questions, not only about the accused physicists, but also
Cold War participants, particularly those emerging from
disinformation was an accepted modus operandi.
ne of Sudoplatov’s assertions—that Niels Bohr gave the
ped the Soviet Union overcome difficulties in starting its
ry Project Bulletin below reprints what purports to be the
oseph Stalin of the espionage approach to Bohr. The once
from secret police chief and atomic overseer Lavrenti
hr; and an evaluation by physicist Igor V. Kurchatov,
me available in Moscow in June after the controversy
Archive of the Russian Federation (known by its Russian
historian Vladislav M. Zubok, who received it from the
bok and Smirnov also provided accompanying commenavid Holloway in his article on sources for his Stalin and
he account of this episode in Special Tasks, the Bulletin
ov or his authors, or others with evidence (particularly
Memo to Stalin
No. 1-1
Copy no.____
Top secret
om[rade]. [V.N.] Merkulov [Chairman of the People’s
ng-time deputy]. L. Beria 8/XII” (8 December)]
o participated in efforts to create the atomic bomb, has
g at his Institute of Theoretical Physics in Copenhagen.
cientist and as a staunch supporter of the international
nds to send to Denmark a group of employees, under the
ad taken from Soviet scientific establishments, who were
him information about the problem of the atomic bomb.
SKY, the Candidate of physico-mathematical sciences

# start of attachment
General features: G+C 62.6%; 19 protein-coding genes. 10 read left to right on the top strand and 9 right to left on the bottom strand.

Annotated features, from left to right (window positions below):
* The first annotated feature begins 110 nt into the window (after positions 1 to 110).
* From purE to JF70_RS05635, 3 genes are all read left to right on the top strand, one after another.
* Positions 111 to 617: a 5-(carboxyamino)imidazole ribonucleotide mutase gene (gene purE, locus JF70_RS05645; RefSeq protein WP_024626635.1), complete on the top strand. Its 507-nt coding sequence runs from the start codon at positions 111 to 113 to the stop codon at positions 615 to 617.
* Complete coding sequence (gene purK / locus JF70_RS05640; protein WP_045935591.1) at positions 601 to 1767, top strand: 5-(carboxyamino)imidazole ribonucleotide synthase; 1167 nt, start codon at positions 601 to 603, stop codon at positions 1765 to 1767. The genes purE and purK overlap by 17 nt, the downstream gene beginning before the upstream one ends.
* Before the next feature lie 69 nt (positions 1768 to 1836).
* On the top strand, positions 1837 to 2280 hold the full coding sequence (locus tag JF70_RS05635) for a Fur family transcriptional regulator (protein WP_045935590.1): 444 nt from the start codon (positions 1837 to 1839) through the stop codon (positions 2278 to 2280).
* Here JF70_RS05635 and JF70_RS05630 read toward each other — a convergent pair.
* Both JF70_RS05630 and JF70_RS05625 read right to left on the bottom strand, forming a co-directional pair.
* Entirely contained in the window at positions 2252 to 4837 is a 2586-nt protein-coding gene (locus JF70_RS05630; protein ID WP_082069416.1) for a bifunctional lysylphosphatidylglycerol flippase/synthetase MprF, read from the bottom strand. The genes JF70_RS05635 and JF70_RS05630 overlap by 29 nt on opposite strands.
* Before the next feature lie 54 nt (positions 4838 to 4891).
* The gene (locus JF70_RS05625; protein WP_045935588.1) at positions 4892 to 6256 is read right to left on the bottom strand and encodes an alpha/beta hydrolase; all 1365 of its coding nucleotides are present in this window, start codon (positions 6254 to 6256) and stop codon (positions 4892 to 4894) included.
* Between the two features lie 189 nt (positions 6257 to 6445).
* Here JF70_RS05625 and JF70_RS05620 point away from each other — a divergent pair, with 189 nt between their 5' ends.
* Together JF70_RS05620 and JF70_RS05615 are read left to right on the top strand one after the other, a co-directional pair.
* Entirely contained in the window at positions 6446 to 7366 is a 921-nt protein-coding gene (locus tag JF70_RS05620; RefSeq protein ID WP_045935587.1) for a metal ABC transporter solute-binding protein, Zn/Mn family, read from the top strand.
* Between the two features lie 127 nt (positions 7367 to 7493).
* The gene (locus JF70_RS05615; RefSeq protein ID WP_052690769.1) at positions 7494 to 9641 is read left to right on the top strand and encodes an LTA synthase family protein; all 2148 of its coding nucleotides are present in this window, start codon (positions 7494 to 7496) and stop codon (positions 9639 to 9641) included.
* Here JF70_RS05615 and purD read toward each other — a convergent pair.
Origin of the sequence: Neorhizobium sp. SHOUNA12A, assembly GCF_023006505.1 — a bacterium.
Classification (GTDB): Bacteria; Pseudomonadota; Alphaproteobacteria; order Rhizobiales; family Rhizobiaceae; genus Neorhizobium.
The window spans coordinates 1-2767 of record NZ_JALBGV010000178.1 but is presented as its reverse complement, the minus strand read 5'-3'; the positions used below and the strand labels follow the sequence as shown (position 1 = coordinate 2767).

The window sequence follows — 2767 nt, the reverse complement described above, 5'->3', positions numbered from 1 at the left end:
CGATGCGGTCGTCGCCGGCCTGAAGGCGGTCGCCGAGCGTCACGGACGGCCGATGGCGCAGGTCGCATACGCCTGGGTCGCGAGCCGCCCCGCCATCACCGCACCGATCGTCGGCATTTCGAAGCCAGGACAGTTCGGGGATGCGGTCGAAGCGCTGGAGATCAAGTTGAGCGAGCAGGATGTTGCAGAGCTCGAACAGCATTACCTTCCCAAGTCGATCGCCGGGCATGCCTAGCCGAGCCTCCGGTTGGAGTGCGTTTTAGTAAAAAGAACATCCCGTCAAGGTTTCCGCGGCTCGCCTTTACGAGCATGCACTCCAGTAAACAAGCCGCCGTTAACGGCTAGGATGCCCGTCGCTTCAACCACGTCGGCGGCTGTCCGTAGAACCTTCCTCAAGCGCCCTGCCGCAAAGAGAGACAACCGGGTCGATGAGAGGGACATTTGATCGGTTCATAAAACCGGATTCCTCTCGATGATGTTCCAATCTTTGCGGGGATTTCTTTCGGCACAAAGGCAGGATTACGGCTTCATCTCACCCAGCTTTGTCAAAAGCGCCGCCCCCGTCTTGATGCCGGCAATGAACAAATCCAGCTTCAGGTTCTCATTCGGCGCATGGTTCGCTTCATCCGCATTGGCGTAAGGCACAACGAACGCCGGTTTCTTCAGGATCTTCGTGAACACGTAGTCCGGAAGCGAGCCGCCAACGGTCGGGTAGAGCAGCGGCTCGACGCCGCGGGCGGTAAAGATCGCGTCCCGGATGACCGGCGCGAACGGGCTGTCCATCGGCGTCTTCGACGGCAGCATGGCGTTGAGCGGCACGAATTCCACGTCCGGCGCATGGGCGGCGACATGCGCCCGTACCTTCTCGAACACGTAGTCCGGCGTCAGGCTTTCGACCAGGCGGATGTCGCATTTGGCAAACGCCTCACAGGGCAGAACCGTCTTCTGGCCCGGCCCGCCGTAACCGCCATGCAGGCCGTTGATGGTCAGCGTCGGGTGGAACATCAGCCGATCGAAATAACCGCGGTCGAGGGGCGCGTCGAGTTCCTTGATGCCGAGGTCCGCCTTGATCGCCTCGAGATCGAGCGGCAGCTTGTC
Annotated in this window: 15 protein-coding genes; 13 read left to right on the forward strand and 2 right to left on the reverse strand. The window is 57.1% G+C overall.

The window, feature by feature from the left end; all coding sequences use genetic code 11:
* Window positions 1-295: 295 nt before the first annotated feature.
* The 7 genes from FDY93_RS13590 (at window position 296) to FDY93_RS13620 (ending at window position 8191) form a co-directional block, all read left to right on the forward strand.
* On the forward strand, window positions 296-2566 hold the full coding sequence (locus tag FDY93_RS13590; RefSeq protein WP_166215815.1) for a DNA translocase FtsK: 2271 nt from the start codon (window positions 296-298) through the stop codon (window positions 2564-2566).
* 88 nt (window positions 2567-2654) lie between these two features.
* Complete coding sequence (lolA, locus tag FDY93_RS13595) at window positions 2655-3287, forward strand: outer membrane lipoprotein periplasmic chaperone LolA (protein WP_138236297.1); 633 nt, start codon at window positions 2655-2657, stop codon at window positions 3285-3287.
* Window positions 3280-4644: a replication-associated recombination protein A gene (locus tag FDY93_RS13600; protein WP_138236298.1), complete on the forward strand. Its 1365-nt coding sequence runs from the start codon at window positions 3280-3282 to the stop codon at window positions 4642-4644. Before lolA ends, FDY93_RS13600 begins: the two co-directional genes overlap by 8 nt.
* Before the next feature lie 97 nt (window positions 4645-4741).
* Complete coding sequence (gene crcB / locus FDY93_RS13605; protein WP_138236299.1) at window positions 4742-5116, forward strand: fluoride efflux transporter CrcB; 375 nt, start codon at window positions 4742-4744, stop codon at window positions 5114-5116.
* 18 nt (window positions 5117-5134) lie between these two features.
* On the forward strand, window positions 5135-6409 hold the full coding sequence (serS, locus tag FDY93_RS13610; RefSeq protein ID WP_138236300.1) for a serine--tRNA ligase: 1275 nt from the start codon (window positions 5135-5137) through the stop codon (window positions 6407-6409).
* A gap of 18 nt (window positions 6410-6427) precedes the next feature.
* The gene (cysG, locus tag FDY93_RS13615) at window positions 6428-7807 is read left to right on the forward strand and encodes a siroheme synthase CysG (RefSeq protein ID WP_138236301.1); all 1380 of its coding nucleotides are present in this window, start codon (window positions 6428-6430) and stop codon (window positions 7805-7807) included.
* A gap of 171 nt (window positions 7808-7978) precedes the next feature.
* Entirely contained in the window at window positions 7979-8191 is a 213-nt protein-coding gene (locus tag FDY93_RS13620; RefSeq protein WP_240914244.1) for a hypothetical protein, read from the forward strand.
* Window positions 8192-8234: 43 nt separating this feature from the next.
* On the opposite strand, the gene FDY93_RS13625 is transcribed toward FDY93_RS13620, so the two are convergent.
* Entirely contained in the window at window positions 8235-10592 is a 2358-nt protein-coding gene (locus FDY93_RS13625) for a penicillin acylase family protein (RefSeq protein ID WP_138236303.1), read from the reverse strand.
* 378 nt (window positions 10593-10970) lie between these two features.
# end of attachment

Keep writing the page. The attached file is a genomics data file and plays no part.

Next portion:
UNOV, having identified appropriate pretexts, contacted
by Yuri N. Smirnov
The reminiscences of Pavel Sudoplatov, a former Lieutenant General of the USSR
NKVD (People’s Commissariat of Internal Affairs, later the Ministry of Internal Affairs),
recently published in the West, attracted widespread attention.1 And though his book
Special Tasks, written with the participation of three co-authors, is not yet known to Russian
readers, responses to it have appeared in our country as well. And the chapter which
Sudoplatov devoted entirely to Soviet atomic espionage elicited the most interest.
The explanation is simple: it’s the first time one of the “main chiefs” in this area (during
the 1945-46 period) started to speak, particularly one who enjoyed Beria’s special sympathy. Moreover, Sudoplatov suddenly “revealed” a piquant “detail”: that the elite of the
American atomic project, including world-famous physicists Niels Bohr, Enrico Fermi,
Robert Oppenheimer, Leo Szilard, and others, allegedly cooperated with Soviet intelligence
to pass atomic secrets to the USSR.